I wanted to improve my kanji, so I browsed through some of the book titles that captured my attention. “The Kodanasha Kanji Learner’s Course. Hmm…” I flipped through it about three times to see if it was worth purchasing and thought to myself “Meh.”

But the next day a really weird thing happened when I stumbled across the kanji 昔 (mukashi) which I didn’t know before picking up that book. The course explains the character mukashi as two “OLD” friends holding hands in the sunshine. This mnemonic makes this symbol super easy to remember!

I’m not even talking about an exhausting study session here, these symbols were were cemented in my brain after a quick scan of several pages of the mnemonics in this book. I figured if I picked up kanji without really trying, maybe this book was worth purchasing. So, I bought it the next day.

Here are a couple of other memorable mnemonics that I came across so far in this course:

Kodansha Kanji Learner's Course Review: Mnemonics
Kodansha Kanji Learner's Course Review: Mnemonics 2

This is a great one, because it shows that the author, Conning, is willing to get creative (even bloody) to help you remember these symbols. Yep, the whole bloody heart thing makes the meaning of the 'FEARFUL' kanji VERY easy to remember.


Comprehensive Kanji

Again, this book gives you a method to learn, know and understand 2300 Kanji. The sheer number of kanji that this book tries to break down in bite-sized, learnable bits, is pretty freakin’ impressive. If you’re learning kanji…why not go big? Why not learn as many as you can?


Useful Indices & Appendices

There are some very useful snippets at the end of this book:

  • Stroke Direction and Stroke Order Appendix
    A great tool for beginners, this section becomes especially useful when you don’t have a flippin’ idea of how to read a kanji character that you’re looking at.
  • Table of Grapheme Meanings Appendix
    This will be essential while doing this course. This course builds on graphemes (individual graphic units) which sometimes don’t have the same meaning as the radicals you’ll encounter.
  • Radical Index
    For example, there is a radical index for which can be incredibly useful when trying to get the gist of a a kanji symbol. Radicals are the root symbols of each character. Every kanji has a radical or is a radical. Radicals are how kanji are grouped and classified and how they can be better understood. From some students radicals become their foundation.
  • Stroke Count Index
    This is quite useful for locating kanji when you don’t know any of the readings.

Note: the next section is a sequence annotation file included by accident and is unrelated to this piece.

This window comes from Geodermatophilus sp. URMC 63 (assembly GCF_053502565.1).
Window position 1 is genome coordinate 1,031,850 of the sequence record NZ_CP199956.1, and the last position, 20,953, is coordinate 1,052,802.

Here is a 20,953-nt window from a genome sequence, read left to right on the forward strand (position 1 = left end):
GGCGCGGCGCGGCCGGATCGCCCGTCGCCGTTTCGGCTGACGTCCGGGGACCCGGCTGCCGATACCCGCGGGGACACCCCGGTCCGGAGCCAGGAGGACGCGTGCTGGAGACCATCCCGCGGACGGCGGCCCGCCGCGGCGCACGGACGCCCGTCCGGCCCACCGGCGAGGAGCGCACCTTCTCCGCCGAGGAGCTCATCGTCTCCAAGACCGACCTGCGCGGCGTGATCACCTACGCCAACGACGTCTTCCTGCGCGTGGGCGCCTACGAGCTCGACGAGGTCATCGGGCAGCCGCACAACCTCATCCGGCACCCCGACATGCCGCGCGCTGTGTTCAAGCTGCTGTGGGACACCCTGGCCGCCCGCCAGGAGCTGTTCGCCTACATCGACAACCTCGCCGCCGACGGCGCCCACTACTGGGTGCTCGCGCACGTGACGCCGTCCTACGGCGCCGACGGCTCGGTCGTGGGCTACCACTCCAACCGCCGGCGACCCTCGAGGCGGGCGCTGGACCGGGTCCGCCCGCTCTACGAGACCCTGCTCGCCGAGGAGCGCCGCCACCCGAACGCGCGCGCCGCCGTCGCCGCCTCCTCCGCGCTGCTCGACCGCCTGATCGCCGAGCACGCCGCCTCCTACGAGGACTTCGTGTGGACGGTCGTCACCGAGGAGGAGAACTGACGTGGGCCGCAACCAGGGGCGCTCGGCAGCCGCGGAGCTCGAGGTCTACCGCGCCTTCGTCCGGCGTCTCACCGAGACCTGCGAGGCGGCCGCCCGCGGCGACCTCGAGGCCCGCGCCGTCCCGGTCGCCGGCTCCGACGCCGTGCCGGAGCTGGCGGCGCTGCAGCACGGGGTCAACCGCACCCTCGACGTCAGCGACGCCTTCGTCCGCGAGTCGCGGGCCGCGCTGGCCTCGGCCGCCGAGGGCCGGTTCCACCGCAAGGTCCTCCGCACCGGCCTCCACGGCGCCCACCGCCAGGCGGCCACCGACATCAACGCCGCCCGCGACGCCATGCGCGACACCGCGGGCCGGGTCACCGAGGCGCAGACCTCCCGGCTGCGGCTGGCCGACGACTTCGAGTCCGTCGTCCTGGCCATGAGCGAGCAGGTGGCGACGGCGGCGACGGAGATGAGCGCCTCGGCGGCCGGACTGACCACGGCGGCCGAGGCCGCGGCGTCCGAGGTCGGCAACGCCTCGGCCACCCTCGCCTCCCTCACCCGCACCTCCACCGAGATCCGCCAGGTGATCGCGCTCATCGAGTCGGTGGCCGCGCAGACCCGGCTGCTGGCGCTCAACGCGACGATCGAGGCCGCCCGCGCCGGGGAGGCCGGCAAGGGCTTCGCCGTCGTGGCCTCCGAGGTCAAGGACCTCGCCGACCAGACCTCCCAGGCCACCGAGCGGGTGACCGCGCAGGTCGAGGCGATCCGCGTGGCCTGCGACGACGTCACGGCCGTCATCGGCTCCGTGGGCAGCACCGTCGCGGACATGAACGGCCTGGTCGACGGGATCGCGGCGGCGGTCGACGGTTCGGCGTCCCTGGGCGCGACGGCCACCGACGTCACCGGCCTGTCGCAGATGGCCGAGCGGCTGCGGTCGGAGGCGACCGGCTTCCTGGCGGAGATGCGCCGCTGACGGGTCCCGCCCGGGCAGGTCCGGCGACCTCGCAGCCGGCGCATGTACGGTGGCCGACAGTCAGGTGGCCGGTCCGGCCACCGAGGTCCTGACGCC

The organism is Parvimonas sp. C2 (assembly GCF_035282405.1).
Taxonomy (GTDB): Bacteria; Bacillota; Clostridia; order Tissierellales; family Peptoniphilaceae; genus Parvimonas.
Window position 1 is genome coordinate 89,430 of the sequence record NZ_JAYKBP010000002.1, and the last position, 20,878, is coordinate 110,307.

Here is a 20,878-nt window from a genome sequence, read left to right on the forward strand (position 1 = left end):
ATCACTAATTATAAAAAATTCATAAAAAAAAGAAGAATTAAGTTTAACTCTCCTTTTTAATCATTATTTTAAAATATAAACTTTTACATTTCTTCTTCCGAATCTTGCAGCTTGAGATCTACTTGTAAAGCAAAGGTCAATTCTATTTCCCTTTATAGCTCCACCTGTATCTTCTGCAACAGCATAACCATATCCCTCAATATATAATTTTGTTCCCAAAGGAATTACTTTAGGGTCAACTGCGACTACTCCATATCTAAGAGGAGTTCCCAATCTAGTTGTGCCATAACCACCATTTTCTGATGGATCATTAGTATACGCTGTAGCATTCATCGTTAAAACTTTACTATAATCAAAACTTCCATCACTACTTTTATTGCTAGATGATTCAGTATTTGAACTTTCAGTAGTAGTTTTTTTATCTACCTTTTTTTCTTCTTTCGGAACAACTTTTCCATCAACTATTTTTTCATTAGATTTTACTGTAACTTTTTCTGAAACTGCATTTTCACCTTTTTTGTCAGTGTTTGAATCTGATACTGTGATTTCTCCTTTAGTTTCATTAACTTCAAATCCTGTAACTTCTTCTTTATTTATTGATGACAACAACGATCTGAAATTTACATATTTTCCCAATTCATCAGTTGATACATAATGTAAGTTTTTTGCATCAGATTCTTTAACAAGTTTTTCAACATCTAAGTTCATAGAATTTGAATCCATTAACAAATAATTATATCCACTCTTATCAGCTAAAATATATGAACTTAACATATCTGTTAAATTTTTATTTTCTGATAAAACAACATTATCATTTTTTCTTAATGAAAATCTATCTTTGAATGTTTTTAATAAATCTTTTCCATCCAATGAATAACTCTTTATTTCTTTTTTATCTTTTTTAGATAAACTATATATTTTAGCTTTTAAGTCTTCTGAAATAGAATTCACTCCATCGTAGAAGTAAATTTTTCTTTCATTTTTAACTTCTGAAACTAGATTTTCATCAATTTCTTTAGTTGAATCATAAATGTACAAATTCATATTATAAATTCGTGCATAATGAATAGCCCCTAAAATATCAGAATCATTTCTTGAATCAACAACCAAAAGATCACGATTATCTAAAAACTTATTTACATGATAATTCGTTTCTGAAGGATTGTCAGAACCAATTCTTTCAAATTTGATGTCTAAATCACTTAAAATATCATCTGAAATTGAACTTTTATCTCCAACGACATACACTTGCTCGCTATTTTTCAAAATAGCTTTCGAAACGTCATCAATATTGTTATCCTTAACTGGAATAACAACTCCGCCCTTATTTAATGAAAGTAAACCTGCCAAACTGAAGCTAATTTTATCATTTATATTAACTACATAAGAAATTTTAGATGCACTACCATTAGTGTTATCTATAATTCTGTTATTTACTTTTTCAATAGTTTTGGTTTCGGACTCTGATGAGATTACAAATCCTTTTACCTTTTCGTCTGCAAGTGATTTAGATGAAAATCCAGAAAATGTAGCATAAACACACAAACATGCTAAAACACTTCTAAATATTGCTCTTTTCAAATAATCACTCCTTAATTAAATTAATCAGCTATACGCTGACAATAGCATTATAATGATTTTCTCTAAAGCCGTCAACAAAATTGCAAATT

• Understanding Kanji Compounds Index
    I truly learned something new by taking a look at this appendix. You actually get a better understanding of the types of kanji compounds you will come across. For example the kanji
    読書 (どくしょ/reading a book) is an example of a “Verb-Object” kanji, while 左右 (さゆう/left-right)
    is an example of a kanji with “Opposite or Complementary Meanings.” Umm…USEFUL!


Related Kanji Are Grouped Together

A rather interesting feature of this book is that they teach similiar kanji in groups so that you can distinguish the differences between symbols that closely resemble one another or distinguish between ones that have similar components. For example these six characters are grouped together:

  • (ジョウ、セイ、なさ(け))- EMOTION, feeling
  • (セイ、ショウ、きよ(い)、きよ(まる), きよ(める))- CLEAR, pure
  • (セイ、は(れる)、は(れ)、ば(れ)、は(らす)- CLEAR SKY
  • (セイ、ショウ- REFINED; precise, meticulous
  • (セイ、シン、こ(う)、う(ける))- REQUEST
  • (セイ、ジョウ、シず、しず(か)、しず(まる)、しず(める))- QUIET, still

Each of the symbols above have the character ((あお)-Blue) in common.


Non-Stuffy Instruction

I don’t know about you guys, but stuffy books don’t really cut for me when I’m doing self-study. What do I mean by "stuffy?" I mean books that try to sound "smart," or books that are unnecessarily verbose (or complex) for no good god--mn reason!

Now if there’s a teacher who can make a rather starchy book clear to me, THAT'S a completely different story.  But these book reviews have a special soft spot for the self-studying, Japanese student who's trying to figure this stuff out on their own (because that's exactly what I was when I started, too).

*Note: Yes, The introduction of the book is pretty darn stuffy, but after that, it lightens up into a simple, easy-to-use resource.


Confusing Character Cross-Reference

I like that Mr. Conning (author) has kanji knowledge to guide you when there are symbols people often confuse. In the notes on how to remember character meanings, there is sometimes a cross-reference to show characters that look like the kanji you’re studying.


Then this just might be the book to do it. There are a lot of positives to this book. It's worth trying.


Let's take a look at three of the major shortcomings of the Kodansha Kanji Learner's Course:

  • 1. Some Kanji Explanations Don't Stick
  • 2. No Units or Sections
  • 3. No Area to Practice Writing Kanji


Confusing Character Cross-Reference